Browsing named entities in The Daily Dispatch: January 18, 1862., [Electronic resource]. You can also browse the collection for McClellan or search for McClellan in all documents.

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employment, and profit. It is to furnish the heavy bulk of exportations. It is to present the market for merchandize and manufactures. It is to supply freights for the shipping; and it teems with the population which is to give travel to their railroads, business to their cities, and life and enterprise to everything. More than all this to the men in authority, the Northwest holds the preponderating vote in the Yankee Union, and can make and unmake President, Secretaries and Generals. McClellan himself was its own man, before whose rising star, Scott and McDowell warned into obscurity. The Northwest is no longer the great giant she is vaunted, if the Mississippi is taken away from her. She is then thrown upon the Lakes and the St. Lawrence, half the former and all the latter British, for her water access to the seas. Besides this channel of exit, she must depend upon great lines of Yankee railroads; and, if the railroad itself be the farmer's curse, what must be the Yankee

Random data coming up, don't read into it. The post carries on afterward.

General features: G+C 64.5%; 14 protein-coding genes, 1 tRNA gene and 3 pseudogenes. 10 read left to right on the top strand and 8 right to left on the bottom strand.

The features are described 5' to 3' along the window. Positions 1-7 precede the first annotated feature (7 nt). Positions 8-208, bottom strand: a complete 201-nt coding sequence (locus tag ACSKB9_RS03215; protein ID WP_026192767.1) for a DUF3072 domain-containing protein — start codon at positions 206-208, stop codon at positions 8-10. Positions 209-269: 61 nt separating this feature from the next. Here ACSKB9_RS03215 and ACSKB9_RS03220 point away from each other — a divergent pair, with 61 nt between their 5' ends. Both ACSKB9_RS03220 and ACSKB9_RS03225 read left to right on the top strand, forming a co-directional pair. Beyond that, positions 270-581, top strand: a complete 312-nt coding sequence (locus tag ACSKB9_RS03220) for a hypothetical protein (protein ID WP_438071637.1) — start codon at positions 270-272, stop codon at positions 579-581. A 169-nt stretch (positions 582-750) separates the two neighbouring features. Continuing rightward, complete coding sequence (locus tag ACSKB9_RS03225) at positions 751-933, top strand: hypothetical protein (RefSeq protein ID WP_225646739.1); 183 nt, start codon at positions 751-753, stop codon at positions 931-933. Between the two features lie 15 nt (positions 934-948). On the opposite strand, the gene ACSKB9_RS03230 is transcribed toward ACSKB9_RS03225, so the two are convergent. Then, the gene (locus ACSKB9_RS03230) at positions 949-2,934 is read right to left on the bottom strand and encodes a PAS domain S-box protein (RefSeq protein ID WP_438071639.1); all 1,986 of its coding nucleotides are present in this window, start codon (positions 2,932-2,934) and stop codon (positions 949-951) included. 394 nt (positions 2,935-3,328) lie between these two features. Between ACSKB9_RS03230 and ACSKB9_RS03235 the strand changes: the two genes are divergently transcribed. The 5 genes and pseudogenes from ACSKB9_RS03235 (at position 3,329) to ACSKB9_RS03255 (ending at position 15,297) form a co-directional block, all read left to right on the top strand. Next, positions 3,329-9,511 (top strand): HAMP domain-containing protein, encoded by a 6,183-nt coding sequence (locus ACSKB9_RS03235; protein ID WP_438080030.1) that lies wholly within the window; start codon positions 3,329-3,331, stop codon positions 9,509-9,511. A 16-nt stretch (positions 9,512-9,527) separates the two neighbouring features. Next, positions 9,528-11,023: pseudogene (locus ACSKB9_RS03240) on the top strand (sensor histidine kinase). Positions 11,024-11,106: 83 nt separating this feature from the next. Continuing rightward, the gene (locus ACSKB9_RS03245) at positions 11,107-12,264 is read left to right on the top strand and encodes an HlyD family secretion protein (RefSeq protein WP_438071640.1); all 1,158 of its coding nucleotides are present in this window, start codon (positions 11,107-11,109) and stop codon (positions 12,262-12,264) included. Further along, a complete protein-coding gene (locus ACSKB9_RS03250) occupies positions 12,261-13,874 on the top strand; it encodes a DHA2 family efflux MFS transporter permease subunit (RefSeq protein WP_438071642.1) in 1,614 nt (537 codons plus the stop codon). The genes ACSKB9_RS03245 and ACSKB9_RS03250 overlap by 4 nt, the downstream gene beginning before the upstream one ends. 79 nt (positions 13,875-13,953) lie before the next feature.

The Hon. Schuyler Colfax has had another conversation with the generalissimo, McClellan, on which occasion Mr. Colfax says, "the General repeated with emphasis his former declaration that the war" has been in no hurry. In his next conversation, the Hon. Schuyler would do well to ask Gen. McClellan to define what he means by "short." The war was to be "short and sharp" when Gen. Scott took command, and under McClellan it is to be "short and desperate." If the Honorable Colfax permits himself to be put off with this vague stereotype, he is easily satisfied. Let him ask McClellan to bMcClellan to be precise and definite, as Seward is, who always gives the number of days in which the war is to end--"ten," "sixty," or "ninety"--and who is thought none the less of by his admiring countrymen because he never hits the mark. McClellan is no prophet. He predicted before the battle of Leesburg that the North had "had its last defeat and seen its last retreat," a prediction which was fulfilled b